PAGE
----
Servo motor control using AVR

Servo motors are so called “closed feedback” systems. This means that motor comes with control circuit, which senses if motor mechanism is in desired location and if not it continuously corrects an error until motor reaches proper point.

Servo motors are widely used in robotics, remote controlled planes, vehicles. So they come in many shapes and sizes, but they operate in almost the same way. Usually Servo motors are controlled by computer, microcontroller or even simple timer circuit. Of course you may find more advanced servos – R/C so called radio controlled. But again, they are same servos just it takes signals from receiver.

How Servo Motor Control Works

Usually servo motors are put in plastic box, but inside there is a whole system: motor itself, gears and motor driving and control circuit.

(www.seattlerobotics.org )

the gears reduces motor speed but increases torque. As we mentioned that servos works with closed feedback loop. This is actually potentiometer which is connected to mechanical shaft and senses the angle of turn. So potentiometer voltage directly indicate the angle of turn. Potentiometer signal goes to digital controller of motor which powers motor until potentiometer reaches desired angle, then logic shuts the motor.

Servos usually are powered by DC voltage from 4.8 to 7.2V.

Usually servos are designed with limited rotation angle like 90° or 180° and so on. Of course they can be modifier for continuous rotation. Precise rotation and force thanks to gear system servos are ideal for robotic purposes.

Servo control signals

Servo motor shaft is positioned with pulse width modulated signals. So all servos comes with three wires (Power, Ground and Control). So pulses are sent via control wire. Usually in hobby servos with rotation angle 90° signal width vary between 1 and 2ms. If pulse is more wide rotation continues until reaches mechanical limits.

The frequency of PWM usually is in range from 30 to 60Hz – this is so called refresh rate. If this refresh rate is too small then then accuracy of servo reduces as it starts lose its position periodically if rate is too big, then servo can start chatter. It is important to select optimal rate, that servo motor could lock its position.

The motor powering circuit power motor depending on what is difference between current position and where it should be. If this difference is small the energy portion given to motos is small that it wouldn't overshoot the position – motor in this situation is driven slowly. But is difference is big, then motor is powered to turn at full speed that it could reach new position as fast as possible. When shaft approaches to new position, at he end of movement motor slows down in order to stop at accurate position. This complicated process lasts for about a half a second when rotation angle is 60°.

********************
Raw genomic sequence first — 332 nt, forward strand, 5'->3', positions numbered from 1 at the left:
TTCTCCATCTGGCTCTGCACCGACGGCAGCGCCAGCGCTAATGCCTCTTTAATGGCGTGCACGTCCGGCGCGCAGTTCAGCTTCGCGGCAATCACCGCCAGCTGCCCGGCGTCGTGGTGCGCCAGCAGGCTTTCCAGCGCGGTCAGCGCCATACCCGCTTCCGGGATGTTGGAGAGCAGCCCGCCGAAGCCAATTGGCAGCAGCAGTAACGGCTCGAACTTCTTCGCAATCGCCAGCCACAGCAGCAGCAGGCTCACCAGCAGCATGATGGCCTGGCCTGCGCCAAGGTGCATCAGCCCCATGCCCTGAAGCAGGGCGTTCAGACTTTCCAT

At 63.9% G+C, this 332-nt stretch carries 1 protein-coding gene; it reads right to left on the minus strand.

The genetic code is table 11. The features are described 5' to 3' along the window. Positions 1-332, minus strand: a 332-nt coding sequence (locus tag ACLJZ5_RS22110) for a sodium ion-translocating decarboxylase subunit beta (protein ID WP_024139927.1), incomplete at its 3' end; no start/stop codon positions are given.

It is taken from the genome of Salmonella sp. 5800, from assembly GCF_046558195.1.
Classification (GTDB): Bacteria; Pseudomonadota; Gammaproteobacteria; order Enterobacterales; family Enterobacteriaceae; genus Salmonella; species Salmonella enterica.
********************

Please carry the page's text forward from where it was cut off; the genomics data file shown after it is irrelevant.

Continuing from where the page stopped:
Servo control using Atmega8

Lets see simple example of servo control using Atmega8 and Timer1 fast PWM. Circuit represents only main parts.

Program code written for WinAVR toolset:

//-------------------------

#include <avr\io.h>

int main(void) {

//Port D pins as input

DDRD=0x00;

//Enable internal pull ups

PORTD=0xFF;

//Set PORTB1 pin as output

DDRB=0xFF;

//TOP=ICR1;

//Output compare OC1A 8 bit non inverted PWM

//Clear OC1A on Compare Match, set OC1A at TOP

//Fast PWM

//ICR1=20000 defines 50Hz PWM

ICR1=20000;

TCCR1A|=(0<<COM1A0)|(1<<COM1A1)|(0<<COM1B0)|(0<<COM1B1)|

(0<<FOC1A)|(0<<FOC1B)|(1<<WGM11)|(0<<WGM10);

TCCR1B|=(0<<ICNC1)|(0<<ICES1)|(1<<WGM13)|(1<<WGM12)|

(0<<CS12)|(1<<CS11)|(0<<CS10);

//start timer with prescaler 8

for (;;) {

if(bit_is_clear(PIND, 0)){

//increase duty cycle

OCR1A+=10;

loop_until_bit_is_set(PIND, 0);

}

if(bit_is_clear(PIND, 1)) {

//decease duty cycle

OCR1A-=10;

loop_until_bit_is_set(PIND, 1);

}

}

}

//----------------------------------

Comments

Man is it frustrating trying to google for information about creating your own servo motor controllers. The thing you're talking about here is a servo or hobby servo not a servo motor - it would be freaking awesome if folks wouldn't interchange the terms so google searches might have a chance of coming up with the right things...

go away loser, this is what people want to do.
Thanks to the author for making this useful tutorial available for us.

gtfo f%ckin freak, i was serchin 4 this info for 3 days and its very useful

how to control with potentiometer in same atmega8

wonderful tutorial.......helped a lot!

Hi admin, I have written my code with Win-avr and simulate in Proteous. I setup like you: mode 14, clear compare match set Top, prescale = 8. I work well when I set the Atmega8 in Proteous have Int RC 8Mhz, but when I choose other option (1Mhz,2,4 ... ), the servo not move ... Can you explain it for me, why Servo not work if I choose other Int Rc option for atmega chip. thanks.

The PWM is controlled by the timer and is linked to the master clock (the timer counts clock cycles). As stated in the original article, Analog RC Servos require a refresh pulse every 20ms / 50Hz (nom.) with a pulse width of 1.5ms +/- 0.5ms (nom.) to control the position of a Standard Servo. To maintain the PWM timing (nominally 50 Hz  20ms) you must change the timer setup to match the clock change. Look at the tech specs on the Parallax website (or the make of RC Servo you are using).